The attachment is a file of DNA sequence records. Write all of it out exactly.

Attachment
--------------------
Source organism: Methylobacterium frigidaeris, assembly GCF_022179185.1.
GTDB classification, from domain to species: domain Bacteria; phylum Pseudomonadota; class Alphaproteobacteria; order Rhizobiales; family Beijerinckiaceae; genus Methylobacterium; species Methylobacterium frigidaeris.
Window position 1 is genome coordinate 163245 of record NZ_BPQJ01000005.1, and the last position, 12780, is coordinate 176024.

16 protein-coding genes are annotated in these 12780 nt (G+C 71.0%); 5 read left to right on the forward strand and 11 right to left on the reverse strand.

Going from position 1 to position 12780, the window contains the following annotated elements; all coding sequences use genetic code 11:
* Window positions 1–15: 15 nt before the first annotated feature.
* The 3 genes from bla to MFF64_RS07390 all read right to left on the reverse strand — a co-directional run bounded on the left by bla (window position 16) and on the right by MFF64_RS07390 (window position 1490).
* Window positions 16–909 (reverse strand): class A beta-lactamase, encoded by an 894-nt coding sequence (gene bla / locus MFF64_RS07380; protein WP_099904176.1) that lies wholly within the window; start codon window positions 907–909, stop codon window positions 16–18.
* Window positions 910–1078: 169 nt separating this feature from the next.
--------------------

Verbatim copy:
Source organism: Methylobacterium frigidaeris, assembly GCF_022179185.1.
GTDB classification, from domain to species: domain Bacteria; phylum Pseudomonadota; class Alphaproteobacteria; order Rhizobiales; family Beijerinckiaceae; genus Methylobacterium; species Methylobacterium frigidaeris.
Window position 1 is genome coordinate 163245 of record NZ_BPQJ01000005.1, and the last position, 12780, is coordinate 176024.

16 protein-coding genes are annotated in these 12780 nt (G+C 71.0%); 5 read left to right on the forward strand and 11 right to left on the reverse strand.

Going from position 1 to position 12780, the window contains the following annotated elements; all coding sequences use genetic code 11:
* Window positions 1–15: 15 nt before the first annotated feature.
* The 3 genes from bla to MFF64_RS07390 all read right to left on the reverse strand — a co-directional run bounded on the left by bla (window position 16) and on the right by MFF64_RS07390 (window position 1490).
* Window positions 16–909 (reverse strand): class A beta-lactamase, encoded by an 894-nt coding sequence (gene bla / locus MFF64_RS07380; protein WP_099904176.1) that lies wholly within the window; start codon window positions 907–909, stop codon window positions 16–18.
* Window positions 910–1078: 169 nt separating this feature from the next.